Journal article 281 views 104 downloads
Characterising initial sprint acceleration strategies using a whole-body kinematics approach
Journal of Sports Sciences, Volume: 40, Issue: 2, Pages: 203 - 214
Swansea University Author: Neil Bezodis
PDF | Version of Record
© 2021 The Author(s). This is an Open Access article distributed under the terms of the Creative Commons Attribution-NonCommercial-NoDerivatives LicenseDownload (5.53MB)
DOI (Published version): 10.1080/02640414.2021.1985759
Sprint acceleration is an important motor skill in team sports, thus consideration of techniques adopted during the initial steps of acceleration is of interest. Different technique strategies can be adopted due to multiple interacting components, but the reasons for, and performance implications of...
|Published in:||Journal of Sports Sciences|
Informa UK Limited
Check full text
No Tags, Be the first to tag this record!
Sprint acceleration is an important motor skill in team sports, thus consideration of techniques adopted during the initial steps of acceleration is of interest. Different technique strategies can be adopted due to multiple interacting components, but the reasons for, and performance implications of, these differences are unclear. 29 professional rugby union backs completed three maximal 30 m sprints, from which spatiotemporal variables and linear and angular kinematics during the first four steps were obtained. Leg strength qualities were also obtained from a series of strength tests for 25 participants, and 13 participants completed the sprint protocol on four separate occasions to assess the reliability of the observed technique strategies. Using hierarchical agglomerative cluster analysis, four clear participant groups were identified according to their normalised spatiotemporal variables. Whilst significant differences in several lower limb sprint kinematic and strength qualities existed between groups, there were no significant between-group differences in acceleration performance, suggesting inter-athlete technique degeneracy in the context of performance. As the intra-individual whole-body kinematic strategies were stable (mean CV = 1.9% to 6.7%), the novel approach developed and applied in this study provides an effective solution for monitoring changes in acceleration technique strategies in response to technical or physical interventions.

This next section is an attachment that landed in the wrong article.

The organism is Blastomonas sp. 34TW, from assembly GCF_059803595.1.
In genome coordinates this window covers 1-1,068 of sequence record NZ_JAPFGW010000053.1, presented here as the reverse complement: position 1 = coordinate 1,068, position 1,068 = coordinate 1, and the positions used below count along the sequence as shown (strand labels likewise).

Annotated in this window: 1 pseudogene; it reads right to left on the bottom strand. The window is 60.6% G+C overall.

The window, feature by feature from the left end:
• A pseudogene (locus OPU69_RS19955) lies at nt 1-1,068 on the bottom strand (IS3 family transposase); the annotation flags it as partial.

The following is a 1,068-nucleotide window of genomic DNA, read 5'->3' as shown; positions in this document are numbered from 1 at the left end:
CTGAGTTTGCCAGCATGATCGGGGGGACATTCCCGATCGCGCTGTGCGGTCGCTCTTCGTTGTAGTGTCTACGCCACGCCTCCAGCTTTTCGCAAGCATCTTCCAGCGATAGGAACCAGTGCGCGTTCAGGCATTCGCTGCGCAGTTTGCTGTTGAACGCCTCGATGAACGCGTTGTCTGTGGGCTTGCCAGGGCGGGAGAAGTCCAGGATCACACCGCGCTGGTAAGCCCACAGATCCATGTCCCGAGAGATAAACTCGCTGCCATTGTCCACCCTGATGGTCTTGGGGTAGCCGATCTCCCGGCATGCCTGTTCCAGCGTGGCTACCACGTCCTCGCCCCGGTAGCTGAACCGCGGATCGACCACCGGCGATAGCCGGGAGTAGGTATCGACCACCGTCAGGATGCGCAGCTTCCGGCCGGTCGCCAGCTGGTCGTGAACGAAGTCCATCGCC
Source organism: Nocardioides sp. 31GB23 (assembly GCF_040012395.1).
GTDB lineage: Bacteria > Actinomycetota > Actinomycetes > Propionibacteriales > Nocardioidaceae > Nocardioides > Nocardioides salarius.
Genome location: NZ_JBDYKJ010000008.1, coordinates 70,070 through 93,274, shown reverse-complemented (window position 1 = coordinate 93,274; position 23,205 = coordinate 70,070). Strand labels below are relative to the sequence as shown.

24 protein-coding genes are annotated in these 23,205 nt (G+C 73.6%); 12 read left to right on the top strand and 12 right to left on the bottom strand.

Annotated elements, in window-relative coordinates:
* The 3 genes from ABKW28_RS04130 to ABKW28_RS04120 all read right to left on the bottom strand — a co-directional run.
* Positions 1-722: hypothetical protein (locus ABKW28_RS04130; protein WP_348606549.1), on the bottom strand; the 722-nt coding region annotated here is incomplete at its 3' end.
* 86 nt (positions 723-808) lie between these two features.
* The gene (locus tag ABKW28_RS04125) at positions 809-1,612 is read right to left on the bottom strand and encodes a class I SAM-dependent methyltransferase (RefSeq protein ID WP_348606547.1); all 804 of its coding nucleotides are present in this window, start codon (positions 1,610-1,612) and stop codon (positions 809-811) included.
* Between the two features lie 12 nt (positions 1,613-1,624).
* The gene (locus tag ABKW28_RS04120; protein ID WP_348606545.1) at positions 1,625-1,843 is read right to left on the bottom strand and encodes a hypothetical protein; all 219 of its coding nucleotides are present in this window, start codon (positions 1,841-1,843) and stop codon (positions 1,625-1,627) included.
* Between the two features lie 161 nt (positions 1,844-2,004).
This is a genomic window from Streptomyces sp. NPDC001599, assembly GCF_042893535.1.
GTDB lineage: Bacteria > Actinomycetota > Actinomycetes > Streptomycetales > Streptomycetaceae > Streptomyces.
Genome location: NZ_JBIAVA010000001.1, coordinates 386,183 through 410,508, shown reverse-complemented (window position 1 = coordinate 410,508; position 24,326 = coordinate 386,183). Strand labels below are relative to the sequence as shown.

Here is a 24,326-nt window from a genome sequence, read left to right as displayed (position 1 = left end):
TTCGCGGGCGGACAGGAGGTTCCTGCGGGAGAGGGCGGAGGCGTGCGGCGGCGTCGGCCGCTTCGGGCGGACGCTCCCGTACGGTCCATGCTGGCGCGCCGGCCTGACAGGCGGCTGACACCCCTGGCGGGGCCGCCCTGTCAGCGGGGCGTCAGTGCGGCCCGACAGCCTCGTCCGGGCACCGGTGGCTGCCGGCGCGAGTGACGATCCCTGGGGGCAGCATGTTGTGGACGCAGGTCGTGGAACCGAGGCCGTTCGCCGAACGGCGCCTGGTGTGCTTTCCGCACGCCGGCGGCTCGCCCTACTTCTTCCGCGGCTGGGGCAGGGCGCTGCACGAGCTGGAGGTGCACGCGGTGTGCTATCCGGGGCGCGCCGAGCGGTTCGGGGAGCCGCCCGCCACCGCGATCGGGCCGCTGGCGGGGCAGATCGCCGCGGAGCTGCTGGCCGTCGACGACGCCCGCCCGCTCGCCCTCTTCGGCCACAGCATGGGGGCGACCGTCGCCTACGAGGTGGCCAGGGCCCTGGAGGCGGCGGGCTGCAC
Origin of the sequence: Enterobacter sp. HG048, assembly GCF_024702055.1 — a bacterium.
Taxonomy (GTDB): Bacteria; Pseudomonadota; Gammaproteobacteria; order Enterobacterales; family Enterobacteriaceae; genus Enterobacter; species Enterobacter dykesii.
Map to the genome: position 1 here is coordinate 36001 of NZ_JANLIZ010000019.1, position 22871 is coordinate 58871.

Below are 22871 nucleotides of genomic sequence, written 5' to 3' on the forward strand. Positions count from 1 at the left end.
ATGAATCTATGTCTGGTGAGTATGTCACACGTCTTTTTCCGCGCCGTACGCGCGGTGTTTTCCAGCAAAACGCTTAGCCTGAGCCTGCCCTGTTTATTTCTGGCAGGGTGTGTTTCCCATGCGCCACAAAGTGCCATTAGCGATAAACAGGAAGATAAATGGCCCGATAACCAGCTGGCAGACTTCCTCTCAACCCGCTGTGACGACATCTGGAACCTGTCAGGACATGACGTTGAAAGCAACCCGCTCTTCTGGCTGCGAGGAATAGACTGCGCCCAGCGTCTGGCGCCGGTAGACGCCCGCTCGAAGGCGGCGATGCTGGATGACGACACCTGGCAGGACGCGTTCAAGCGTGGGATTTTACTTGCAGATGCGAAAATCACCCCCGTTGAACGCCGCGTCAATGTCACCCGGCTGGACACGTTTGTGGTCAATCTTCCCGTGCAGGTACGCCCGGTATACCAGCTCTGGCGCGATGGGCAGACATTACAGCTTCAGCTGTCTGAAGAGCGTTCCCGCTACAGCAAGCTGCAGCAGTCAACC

Degeneracy; ecological dynamics; performance; rugby union; sprinting; technique
Faculty of Science and Engineering